DENVER — After a delightfully warm Wednesday, the weather will turn much colder tonight as a cold front slides across the state.
This storm system will impact Colorado tonight and Thursday with snow in the mountains and drizzle and light snow in Denver. Temperatures will be colder with 30s for Denver and the eastern plains and in the mountains. The mountains can expect 3 to 6 inches of snow tonight through Thursday night.
Temperatures will be much colder in Denver and across northeastern Colorado for Thursday night with lows in the upper teens to low 20s by early Friday. One to two inches of snow will be possible Thursday evening through early Friday.
Friday will be cold with snow showers for Denver and the I-25 corridor. Highs will be in the upper 30s to low 40s for Denver and the northeast plains and in the 30s in the mountains.
The cold spell will quickly end across the state Saturday with drier and warmer weather returning through early next week. Highs will bounce back to the upper 60s to low 70s by Monday and Tuesday!
APRIL FOOLS DAY IN WEATHER HISTORY FOR DENVER:
1975: A major storm dumped 9.3 inches of snowfall at Stapleton International Airport where northwest winds gusted to 41 mph. Rain changed to snow on the afternoon of the 31st, reducing the visibility to as low as 1/8 mile. Snow continued all day on the 1st and accumulated to a depth of 8 inches on the ground. The minimum temperature of 10 degrees on the 1st set a new record low for the date.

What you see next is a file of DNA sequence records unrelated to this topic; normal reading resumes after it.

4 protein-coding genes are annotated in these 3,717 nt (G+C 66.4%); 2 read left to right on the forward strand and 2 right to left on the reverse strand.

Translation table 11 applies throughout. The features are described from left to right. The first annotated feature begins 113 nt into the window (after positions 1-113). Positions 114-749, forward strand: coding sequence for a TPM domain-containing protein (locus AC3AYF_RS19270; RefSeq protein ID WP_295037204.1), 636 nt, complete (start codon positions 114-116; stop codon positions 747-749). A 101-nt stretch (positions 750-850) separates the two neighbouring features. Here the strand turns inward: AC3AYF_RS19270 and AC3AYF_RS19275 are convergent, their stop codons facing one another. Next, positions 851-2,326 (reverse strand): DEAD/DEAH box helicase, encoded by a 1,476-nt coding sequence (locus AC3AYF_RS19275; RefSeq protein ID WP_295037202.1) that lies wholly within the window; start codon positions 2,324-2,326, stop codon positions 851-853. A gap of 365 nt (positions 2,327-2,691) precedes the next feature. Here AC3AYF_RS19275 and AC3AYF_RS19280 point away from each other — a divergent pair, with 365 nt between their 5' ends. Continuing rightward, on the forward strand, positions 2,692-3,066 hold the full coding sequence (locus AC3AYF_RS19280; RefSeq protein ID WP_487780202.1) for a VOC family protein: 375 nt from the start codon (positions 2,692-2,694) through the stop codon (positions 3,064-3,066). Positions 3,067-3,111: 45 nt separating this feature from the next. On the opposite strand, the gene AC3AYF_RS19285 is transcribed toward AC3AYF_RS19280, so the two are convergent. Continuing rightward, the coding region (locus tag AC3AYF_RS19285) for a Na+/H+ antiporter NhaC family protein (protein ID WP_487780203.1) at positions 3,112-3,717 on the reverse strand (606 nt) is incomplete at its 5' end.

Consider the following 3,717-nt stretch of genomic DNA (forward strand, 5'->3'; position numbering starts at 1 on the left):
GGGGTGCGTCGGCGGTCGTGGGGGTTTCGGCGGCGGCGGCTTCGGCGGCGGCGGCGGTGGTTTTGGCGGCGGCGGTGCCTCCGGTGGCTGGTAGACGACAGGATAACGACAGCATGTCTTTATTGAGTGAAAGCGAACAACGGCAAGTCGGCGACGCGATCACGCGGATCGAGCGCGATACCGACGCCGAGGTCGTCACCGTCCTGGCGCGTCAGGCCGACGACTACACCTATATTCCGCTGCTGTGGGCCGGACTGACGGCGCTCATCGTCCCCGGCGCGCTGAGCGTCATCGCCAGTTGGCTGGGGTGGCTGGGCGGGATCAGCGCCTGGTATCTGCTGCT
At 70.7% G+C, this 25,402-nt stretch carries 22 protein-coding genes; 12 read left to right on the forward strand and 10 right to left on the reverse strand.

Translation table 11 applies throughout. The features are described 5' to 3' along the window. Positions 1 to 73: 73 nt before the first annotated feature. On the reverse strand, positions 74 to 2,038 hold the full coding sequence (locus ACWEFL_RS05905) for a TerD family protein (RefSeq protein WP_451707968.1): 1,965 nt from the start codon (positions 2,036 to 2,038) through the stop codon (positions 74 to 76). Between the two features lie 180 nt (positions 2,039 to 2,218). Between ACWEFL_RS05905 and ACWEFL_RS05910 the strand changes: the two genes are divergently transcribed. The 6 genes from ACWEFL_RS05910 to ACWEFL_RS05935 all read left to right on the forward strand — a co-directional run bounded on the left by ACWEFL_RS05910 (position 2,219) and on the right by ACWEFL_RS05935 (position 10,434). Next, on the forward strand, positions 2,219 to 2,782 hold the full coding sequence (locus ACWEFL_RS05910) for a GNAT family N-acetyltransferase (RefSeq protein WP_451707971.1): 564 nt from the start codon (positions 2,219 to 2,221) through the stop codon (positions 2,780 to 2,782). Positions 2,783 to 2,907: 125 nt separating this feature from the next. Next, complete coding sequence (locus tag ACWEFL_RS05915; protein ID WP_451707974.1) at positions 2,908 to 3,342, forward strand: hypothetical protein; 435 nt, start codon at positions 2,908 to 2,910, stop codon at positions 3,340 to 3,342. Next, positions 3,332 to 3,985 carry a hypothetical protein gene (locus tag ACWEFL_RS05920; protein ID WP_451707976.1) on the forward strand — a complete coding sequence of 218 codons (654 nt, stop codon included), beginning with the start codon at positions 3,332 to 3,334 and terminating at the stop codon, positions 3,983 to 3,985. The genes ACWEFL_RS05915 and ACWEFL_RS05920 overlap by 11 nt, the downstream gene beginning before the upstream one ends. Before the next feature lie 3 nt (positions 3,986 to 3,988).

1977: From the 1st to the 3rd, a foot of snow fell in Boulder and Broomfield. The Denver-Boulder Turnpike was closed for an hour after numerous minor traffic accidents. At Stapleton International Airport, snowfall totaled 4.7 inches and southeast winds gusted to 32 mph on the 2nd. The greatest depth of snow on the ground was only 3 inches due to melting.
1979: Total snowfall of 6.6 inches was measured at Stapleton International Airport where north winds gusted to 31 mph on the 31st. The greatest accumulation of snow on the ground was 3 inches on the 1st.
1980: The second major blizzard in 5 days buried much of eastern Colorado under 6 to 12 inches of snow. Some drifts were up to 22 feet high. Hundreds of travelers were stranded. Over 3000 families were without power. Livestock losses were high. Metro Denver escaped the main brunt of this storm. At Stapleton International Airport, only 6.3 inches of snow fell over the 3-day period and north winds gusted to only 22 mph on the 1st.
1984: From the 1st to the 2nd, a snowstorm with near- blizzard conditions over eastern Colorado closed many roads, including I-70 and I-76 east of Denver and I-25 between Denver and Colorado Springs. At Stapleton International Airport, snowfall totaled only 2.5 inches, but north winds gusted to 45 mph on the 2nd.
1987: A vigorous cold front produced 2.3 inches of snowfall at Stapleton International Airport where northeast winds gusted to 39 mph. The temperature dropped from a maximum of 59 degrees at mid-morning to a low of 25 degrees at midnight.
1999: From the 1st to the 2nd, moist upslope conditions allowed heavy snow to develop in the Front Range foothills where snowfall totals included: 10 inches at Aspen Park and Evergreen; 9 inches at Turkey Creek; 8 inches at Idaho Springs and Genesee; 7 inches at Aspen Springs, Crow Hill, Intercanyon, and Lake George. In metro Denver snowfall totals included: 10 inches south of Sedalia; 8 inches in Littleton; 7 inches at Morrison; 6 inches at Highlands Ranch; and 4 to 5 inches in Northglenn, Parker and near Louisville. Snowfall totaled 4.7 inches at the site of the former Stapleton International Airport.